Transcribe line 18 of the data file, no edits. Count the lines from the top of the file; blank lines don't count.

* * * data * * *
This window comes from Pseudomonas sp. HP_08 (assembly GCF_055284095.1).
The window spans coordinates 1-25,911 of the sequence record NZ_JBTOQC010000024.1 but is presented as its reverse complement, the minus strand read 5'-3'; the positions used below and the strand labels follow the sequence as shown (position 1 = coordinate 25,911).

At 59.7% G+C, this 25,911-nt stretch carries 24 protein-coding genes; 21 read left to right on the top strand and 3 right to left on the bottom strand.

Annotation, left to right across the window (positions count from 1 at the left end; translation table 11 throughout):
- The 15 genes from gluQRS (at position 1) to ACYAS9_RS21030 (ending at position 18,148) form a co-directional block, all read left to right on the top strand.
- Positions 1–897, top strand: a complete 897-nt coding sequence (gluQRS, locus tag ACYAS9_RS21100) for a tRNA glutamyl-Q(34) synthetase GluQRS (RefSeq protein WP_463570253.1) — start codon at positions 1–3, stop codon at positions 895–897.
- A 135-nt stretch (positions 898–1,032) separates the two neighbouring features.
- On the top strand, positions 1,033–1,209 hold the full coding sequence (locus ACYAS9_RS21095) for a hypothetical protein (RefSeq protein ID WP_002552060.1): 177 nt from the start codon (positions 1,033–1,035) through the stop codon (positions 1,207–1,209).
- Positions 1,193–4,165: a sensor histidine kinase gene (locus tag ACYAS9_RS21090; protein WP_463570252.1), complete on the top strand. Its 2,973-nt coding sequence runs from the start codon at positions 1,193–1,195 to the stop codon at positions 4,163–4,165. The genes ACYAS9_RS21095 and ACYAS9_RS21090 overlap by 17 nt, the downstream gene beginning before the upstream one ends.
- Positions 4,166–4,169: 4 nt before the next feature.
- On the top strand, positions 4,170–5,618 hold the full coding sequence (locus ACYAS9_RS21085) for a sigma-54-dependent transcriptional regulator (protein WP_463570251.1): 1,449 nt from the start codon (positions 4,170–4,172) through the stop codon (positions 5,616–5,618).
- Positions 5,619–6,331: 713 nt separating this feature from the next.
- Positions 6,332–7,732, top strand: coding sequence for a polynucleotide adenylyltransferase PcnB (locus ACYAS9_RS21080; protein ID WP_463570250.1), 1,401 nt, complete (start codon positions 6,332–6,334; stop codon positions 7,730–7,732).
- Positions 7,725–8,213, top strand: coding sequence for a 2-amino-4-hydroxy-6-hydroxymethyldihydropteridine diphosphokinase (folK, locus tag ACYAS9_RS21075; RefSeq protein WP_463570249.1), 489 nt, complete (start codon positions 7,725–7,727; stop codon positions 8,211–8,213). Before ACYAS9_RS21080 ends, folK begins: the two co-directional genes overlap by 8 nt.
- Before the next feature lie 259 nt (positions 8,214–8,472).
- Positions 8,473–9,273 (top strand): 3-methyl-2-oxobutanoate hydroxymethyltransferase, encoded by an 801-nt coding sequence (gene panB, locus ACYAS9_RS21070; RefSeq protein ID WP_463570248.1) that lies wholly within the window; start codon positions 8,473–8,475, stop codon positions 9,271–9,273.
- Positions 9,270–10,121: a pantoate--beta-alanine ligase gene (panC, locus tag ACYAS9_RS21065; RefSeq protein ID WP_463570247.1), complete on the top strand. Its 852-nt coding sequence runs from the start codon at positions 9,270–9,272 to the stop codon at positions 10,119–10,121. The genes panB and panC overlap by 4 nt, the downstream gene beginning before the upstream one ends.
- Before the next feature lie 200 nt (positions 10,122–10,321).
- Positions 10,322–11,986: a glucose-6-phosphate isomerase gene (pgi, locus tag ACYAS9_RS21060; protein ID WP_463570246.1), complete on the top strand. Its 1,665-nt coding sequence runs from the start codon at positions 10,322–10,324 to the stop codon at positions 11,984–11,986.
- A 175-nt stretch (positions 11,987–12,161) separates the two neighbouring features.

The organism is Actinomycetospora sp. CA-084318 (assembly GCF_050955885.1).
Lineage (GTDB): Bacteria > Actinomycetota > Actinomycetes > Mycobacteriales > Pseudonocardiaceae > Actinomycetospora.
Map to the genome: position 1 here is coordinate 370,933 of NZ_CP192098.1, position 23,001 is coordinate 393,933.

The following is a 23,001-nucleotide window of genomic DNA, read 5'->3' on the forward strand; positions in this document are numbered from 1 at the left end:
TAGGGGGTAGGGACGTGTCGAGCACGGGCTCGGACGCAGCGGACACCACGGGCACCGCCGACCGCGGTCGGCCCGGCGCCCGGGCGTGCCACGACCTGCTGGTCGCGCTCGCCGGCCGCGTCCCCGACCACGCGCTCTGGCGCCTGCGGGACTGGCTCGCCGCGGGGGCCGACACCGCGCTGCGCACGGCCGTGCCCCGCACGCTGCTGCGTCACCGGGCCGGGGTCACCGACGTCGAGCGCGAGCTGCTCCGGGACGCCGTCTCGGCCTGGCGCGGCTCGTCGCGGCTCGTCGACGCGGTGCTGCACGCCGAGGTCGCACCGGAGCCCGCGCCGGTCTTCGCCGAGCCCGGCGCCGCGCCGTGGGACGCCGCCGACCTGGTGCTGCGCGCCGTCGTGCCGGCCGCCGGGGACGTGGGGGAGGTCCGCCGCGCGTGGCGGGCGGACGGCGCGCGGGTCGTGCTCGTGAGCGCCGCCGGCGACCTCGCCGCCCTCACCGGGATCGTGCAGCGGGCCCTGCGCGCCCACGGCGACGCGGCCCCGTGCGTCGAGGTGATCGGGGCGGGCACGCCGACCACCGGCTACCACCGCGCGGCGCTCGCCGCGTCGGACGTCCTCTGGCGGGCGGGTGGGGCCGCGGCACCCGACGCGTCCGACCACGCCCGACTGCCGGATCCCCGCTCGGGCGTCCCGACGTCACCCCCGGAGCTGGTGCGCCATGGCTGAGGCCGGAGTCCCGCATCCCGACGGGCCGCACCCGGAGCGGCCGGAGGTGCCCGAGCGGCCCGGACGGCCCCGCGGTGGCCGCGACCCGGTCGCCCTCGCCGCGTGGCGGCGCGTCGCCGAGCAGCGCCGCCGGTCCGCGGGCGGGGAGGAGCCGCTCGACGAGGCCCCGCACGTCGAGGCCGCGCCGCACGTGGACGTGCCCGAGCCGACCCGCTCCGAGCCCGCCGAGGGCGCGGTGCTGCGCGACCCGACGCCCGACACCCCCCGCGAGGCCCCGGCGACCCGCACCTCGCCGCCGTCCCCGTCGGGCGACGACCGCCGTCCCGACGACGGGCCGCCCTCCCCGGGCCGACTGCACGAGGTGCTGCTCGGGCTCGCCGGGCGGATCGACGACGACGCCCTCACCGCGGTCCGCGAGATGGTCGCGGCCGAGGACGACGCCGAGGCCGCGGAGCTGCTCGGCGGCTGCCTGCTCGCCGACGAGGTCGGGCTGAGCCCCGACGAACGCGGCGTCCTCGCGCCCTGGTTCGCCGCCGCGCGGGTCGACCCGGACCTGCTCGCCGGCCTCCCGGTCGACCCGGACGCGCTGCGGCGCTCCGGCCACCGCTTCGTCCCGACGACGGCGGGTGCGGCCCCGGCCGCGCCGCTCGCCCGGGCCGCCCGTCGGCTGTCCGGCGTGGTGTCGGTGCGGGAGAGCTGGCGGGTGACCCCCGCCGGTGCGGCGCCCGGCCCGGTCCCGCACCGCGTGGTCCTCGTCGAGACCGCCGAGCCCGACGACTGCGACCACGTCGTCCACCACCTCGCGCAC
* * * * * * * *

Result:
- Before the next feature lie 200 nt (positions 10,122–10,321).